The Harbor School is one of the more diverse schools in one of the nation’s most segregated school systems, and has been part of the city’s “diversity in admissions’’ program since 2018, with 70% of this year’s seats for incoming freshmen reserved for students from low-income families. After noticing a greater number of applicants from affluent families who had second houses and boats, Chetirko wanted to ensure the school stayed true to its roots of working with students who long had little access or experience with the waterfront.

In addition to its racial diversity (41% Latino, 26% white, 17% Black, and 7% Asian), more than  a quarter of its students have disabilities. 

Ferry commute woes

Getting to the school can be a challenge for some students. The ferry from Manhattan is free, but the ferry from Brooklyn is not. It will cost $4 starting Sept. 12, up from $2.75, although the fare will drop to $1.35 for low-income residents.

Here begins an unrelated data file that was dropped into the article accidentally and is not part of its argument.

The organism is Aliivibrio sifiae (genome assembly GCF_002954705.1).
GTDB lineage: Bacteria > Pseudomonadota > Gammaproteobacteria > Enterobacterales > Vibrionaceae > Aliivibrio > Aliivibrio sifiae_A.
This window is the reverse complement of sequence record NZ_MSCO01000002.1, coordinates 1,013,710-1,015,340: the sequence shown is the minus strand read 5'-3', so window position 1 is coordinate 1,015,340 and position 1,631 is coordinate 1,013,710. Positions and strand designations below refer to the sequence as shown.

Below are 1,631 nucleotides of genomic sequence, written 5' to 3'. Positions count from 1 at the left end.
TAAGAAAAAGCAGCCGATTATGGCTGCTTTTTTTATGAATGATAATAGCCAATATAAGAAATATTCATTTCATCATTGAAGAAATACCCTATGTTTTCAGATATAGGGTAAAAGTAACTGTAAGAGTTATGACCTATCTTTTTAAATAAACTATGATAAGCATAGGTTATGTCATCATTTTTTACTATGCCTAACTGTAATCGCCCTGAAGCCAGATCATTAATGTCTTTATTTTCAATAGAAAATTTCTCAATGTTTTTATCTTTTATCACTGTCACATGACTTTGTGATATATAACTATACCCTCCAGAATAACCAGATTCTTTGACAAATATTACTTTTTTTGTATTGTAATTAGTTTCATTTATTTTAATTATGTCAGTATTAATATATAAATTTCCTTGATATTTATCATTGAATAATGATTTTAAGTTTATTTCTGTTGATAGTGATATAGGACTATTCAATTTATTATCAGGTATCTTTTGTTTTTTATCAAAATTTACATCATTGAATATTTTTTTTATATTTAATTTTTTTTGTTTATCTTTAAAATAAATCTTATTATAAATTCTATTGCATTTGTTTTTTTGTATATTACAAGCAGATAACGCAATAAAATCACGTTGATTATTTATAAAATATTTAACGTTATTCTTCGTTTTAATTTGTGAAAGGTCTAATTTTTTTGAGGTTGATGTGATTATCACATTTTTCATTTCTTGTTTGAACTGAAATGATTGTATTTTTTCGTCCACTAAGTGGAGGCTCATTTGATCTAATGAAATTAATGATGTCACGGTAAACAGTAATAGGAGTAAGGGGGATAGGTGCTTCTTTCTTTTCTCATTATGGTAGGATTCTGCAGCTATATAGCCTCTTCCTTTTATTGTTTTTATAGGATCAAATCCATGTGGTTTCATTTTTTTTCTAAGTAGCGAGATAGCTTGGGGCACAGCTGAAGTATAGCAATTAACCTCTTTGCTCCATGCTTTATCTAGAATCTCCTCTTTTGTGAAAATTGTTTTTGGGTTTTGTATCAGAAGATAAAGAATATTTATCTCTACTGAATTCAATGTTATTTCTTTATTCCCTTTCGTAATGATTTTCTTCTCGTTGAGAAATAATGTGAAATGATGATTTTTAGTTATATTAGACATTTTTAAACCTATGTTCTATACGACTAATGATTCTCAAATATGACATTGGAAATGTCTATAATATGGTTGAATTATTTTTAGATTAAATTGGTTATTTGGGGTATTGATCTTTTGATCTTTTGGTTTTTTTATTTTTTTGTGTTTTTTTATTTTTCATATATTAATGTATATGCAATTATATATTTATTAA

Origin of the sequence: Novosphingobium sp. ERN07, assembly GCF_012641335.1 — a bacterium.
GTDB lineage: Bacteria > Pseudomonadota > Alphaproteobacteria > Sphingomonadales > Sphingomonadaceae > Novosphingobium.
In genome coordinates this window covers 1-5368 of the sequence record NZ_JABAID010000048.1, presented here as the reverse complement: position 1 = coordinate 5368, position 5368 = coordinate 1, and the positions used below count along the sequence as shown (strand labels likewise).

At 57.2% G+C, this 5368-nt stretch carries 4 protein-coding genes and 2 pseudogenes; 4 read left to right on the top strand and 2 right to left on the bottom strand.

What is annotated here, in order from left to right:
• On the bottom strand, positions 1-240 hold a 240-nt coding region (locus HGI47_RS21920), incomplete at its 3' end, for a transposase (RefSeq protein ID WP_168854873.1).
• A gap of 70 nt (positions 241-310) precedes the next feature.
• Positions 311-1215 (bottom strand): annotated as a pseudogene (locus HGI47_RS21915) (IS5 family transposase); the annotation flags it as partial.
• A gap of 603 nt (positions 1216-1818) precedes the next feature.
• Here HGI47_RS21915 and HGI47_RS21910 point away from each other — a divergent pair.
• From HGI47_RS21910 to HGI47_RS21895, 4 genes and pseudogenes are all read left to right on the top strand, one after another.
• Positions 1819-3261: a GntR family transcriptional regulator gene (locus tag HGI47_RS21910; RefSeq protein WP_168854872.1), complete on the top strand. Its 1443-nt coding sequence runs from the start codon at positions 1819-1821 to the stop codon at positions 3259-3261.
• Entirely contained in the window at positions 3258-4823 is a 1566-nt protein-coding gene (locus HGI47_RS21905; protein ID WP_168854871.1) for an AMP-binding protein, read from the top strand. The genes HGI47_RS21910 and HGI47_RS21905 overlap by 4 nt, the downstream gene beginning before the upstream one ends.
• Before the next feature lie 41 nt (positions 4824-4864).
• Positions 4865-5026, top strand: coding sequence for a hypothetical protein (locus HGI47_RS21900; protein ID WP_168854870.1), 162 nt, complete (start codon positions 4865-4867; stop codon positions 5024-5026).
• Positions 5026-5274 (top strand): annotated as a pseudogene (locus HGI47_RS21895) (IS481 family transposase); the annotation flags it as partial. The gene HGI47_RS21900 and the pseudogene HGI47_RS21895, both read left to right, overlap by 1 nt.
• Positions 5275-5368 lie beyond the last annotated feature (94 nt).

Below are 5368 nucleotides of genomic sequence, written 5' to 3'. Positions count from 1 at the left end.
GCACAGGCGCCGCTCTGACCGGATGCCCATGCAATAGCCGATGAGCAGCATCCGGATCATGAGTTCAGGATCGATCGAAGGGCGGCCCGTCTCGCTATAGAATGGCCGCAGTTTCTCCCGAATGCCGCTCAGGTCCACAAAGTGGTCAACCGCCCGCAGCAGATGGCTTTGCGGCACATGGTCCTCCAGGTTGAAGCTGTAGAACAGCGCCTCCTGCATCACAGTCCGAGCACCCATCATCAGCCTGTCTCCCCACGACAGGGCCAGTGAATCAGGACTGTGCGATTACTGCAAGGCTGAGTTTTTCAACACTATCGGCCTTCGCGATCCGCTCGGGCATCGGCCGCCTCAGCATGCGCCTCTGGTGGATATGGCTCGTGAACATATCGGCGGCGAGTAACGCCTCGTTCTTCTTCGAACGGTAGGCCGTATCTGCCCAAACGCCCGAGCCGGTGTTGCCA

For the school’s students from Red Hook, the commute would be about 4 minutes by boat across Buttermilk Channel instead of the 80-minute commute by train into Manhattan to take the ferry from there. Plus, Red Hook’s new maritime middle school is opening this year, and the Harbor School hopes its graduates will eventually choose to attend the Harbor School.

“We shouldn’t have to spend money we don’t have just to get to school on time,” recent graduate Gabriella McCalpin said in a statement last spring as part of the school’s “Free the Ferries” campaign. “Our focus should be on learning – not stressing over how we’re going to get to show up for class.”

The school’s attendance rate was still relatively high at more than 92%, Chetirko said, but the roundabout commutes for some students mean they can’t participate in after-school programs.  Students are pushing for the city to give free ferry rides to those who qualify for free MetroCards. 

In response to questions about the campaign, education department officials simply pointed to the free ferries from Manhattan.

Amy Zimmer is the bureau chief for Chalkbeat New York. Contact Amy at